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Maths homework - what age and stage would you say this is for?

(41 Posts)
slightlywarmer Sat 26-Jan-19 10:16:11

DC has been given this angles worksheet for his top set Year 7 homework but he covered it a long time ago at primary where he was also top-set at maths.

Just wondering what year it's normally covered in at primary?

OP’s posts: |
DippyAvocado Sat 26-Jan-19 10:17:56

We did this in Year 5. Children need repetition to embed their learning though. Your DS may remember fine but I'm willing to bet there are many others who will have forgotten.

Youmadorwhat Sat 26-Jan-19 10:18:45

Yes i would say year 6/7 depending on ability.

WinterHeatWave Sat 26-Jan-19 10:21:11

My Y5 has just answered the questions. The year 3 pulled a face and said he didn't know.

Youmadorwhat Sat 26-Jan-19 10:21:32

Posted too soon... also it is good do redo topics as they It embeds them. You’d be surprised how many children will forget topics or are adamant they have never covered something when they have 😂

Pud2 Sat 26-Jan-19 10:22:28

Year 5. Too easy for top set Y7.

InternetRandomer Sat 26-Jan-19 10:23:12

I would say the teacher has given it as a refresher before doing the topic again in more depth. But that would be a guess. My yr7 would be able to do it but I’m more sure my yr5 would have a clue.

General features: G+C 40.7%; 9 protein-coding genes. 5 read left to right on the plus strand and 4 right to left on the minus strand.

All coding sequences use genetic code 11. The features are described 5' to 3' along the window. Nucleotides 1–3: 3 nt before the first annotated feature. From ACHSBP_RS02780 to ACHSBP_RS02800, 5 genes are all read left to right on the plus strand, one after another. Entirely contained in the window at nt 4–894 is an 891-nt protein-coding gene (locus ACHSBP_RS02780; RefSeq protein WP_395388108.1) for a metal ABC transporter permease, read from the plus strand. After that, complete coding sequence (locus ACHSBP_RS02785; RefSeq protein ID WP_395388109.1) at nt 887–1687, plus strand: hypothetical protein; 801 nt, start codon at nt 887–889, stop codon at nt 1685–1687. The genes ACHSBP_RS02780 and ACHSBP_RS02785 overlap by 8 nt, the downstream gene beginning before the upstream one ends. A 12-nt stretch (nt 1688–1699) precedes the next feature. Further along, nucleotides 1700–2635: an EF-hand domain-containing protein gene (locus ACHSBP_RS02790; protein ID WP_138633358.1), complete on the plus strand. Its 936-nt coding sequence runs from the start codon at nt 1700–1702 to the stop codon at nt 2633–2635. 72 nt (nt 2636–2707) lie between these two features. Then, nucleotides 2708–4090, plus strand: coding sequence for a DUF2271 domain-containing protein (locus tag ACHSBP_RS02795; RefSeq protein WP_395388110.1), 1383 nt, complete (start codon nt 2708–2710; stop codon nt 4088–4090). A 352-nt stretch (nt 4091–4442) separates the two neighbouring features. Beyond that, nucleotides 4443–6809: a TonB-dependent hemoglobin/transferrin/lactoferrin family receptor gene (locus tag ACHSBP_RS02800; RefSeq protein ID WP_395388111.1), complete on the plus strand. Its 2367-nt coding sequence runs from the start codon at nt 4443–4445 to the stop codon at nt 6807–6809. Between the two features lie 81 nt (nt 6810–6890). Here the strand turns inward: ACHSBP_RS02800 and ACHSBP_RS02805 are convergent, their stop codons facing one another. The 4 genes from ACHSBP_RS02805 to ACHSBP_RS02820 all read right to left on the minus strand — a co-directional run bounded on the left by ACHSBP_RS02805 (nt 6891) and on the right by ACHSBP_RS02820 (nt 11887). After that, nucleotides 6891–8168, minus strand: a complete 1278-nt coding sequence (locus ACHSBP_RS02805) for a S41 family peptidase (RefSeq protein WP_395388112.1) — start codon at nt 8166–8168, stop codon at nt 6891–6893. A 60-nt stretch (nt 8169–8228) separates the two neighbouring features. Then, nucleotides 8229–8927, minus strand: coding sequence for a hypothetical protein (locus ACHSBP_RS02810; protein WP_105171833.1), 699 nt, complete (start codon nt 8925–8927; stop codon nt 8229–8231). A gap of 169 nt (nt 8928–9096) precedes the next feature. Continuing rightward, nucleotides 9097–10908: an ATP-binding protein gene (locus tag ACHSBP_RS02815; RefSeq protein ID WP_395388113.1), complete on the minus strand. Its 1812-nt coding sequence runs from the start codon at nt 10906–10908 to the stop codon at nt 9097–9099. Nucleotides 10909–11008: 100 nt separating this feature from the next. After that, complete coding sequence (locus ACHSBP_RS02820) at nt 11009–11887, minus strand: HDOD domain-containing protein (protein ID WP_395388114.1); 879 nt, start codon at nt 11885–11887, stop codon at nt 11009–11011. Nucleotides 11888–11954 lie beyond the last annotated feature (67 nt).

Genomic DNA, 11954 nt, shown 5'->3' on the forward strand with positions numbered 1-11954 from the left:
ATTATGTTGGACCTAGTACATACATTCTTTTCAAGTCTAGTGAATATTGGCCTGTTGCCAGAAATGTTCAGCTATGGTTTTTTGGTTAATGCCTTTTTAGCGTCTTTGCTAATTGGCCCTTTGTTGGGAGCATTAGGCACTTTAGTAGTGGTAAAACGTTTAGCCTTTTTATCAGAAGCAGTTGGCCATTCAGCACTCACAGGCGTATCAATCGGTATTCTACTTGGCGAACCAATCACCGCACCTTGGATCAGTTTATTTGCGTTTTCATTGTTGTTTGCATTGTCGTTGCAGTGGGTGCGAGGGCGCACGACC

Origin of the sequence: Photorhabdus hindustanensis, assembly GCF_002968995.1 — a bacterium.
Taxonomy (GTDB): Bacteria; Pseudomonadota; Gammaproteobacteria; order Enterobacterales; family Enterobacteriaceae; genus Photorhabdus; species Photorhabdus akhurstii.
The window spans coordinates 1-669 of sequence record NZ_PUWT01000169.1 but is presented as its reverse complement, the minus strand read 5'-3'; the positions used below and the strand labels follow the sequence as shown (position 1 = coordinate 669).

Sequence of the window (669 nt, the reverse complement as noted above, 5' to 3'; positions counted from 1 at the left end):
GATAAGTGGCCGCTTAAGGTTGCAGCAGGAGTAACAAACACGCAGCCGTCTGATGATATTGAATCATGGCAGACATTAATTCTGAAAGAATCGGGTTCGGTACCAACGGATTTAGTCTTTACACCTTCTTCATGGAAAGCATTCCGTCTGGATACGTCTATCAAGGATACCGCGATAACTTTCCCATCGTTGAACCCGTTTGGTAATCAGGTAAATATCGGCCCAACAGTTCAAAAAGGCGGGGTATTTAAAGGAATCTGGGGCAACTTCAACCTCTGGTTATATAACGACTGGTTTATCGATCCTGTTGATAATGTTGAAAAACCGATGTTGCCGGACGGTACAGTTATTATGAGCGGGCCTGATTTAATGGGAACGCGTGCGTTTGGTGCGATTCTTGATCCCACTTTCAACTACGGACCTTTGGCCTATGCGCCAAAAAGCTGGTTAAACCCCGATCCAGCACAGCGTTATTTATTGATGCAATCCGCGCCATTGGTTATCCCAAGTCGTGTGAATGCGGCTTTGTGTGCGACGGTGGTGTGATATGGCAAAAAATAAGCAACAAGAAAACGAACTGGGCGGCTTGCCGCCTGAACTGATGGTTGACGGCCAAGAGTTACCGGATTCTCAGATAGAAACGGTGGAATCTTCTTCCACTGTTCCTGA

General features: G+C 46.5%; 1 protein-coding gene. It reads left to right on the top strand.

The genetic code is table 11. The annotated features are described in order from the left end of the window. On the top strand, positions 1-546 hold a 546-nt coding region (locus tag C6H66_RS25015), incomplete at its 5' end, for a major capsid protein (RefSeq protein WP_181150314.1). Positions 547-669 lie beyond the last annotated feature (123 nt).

jazzandh Sat 26-Jan-19 10:23:58

What I have noticed with DS14 now Y9, is that the same topics go round and round. So they represent something in an easy form to get them back into thinking about it all and then rapidly expand on it and take it forward the next step.

My son is also top set maths, but his memory can be hazy, so these quick and easy refreshers set him up for the next jump.

(geography is another subject that this seems to happen in).

Lougle Sat 26-Jan-19 10:24:49

DD2 has just done a similar homework in maths, last week. She isn't top set, but she's year 7.

katycb Sat 26-Jan-19 10:26:20

Y5/Y6 however it will be a refresher. Angles and any type of shape and space topic are notoriously bad for being forgotten about as they aren't visited that often. I'm a Y6 teacher.

FullOfJellyBeans Sat 26-Jan-19 11:11:49

My 6 year old in Y2 is admittedly quite far ahead in maths but he could do that easily. That's far too easy for top set. It would be OK as a first step just to make sure there aren't any students lacking a basic grasp of trig but it should then lead quickly on to some more challenging, problem solving questions.

DippyAvocado Sat 26-Jan-19 11:17:38

Angles on a straight line in year 2?? They don't need to learn anything more than a right angle.

AnotherOriginalUsername Sat 26-Jan-19 11:18:58

Is he only supposed to be calculating the missing angle, or calculating the angles of the triangles as well? The triangles seem unnecessary otherwise?

Youmadorwhat Sat 26-Jan-19 13:05:28

@AnotherOriginalUsername I thought that too!!

Lougle Sat 26-Jan-19 13:18:21

@Anotheroriginalusername you need the triangle to make it a legitimate angle. You can't just transect a semi-circle with a line and ask for the angle without giving some sort of information about the angle of the line, unless you want the student to use a protractor to measure the angle. By drawing a triangle, they have the information that "angles in a triangle add up to 180°" and "angle in a semi-circle is 180°" as well as "angle of a right angle is 90°". Using that information, they can use subtraction to work out the missing angles.

Lougle Sat 26-Jan-19 13:21:42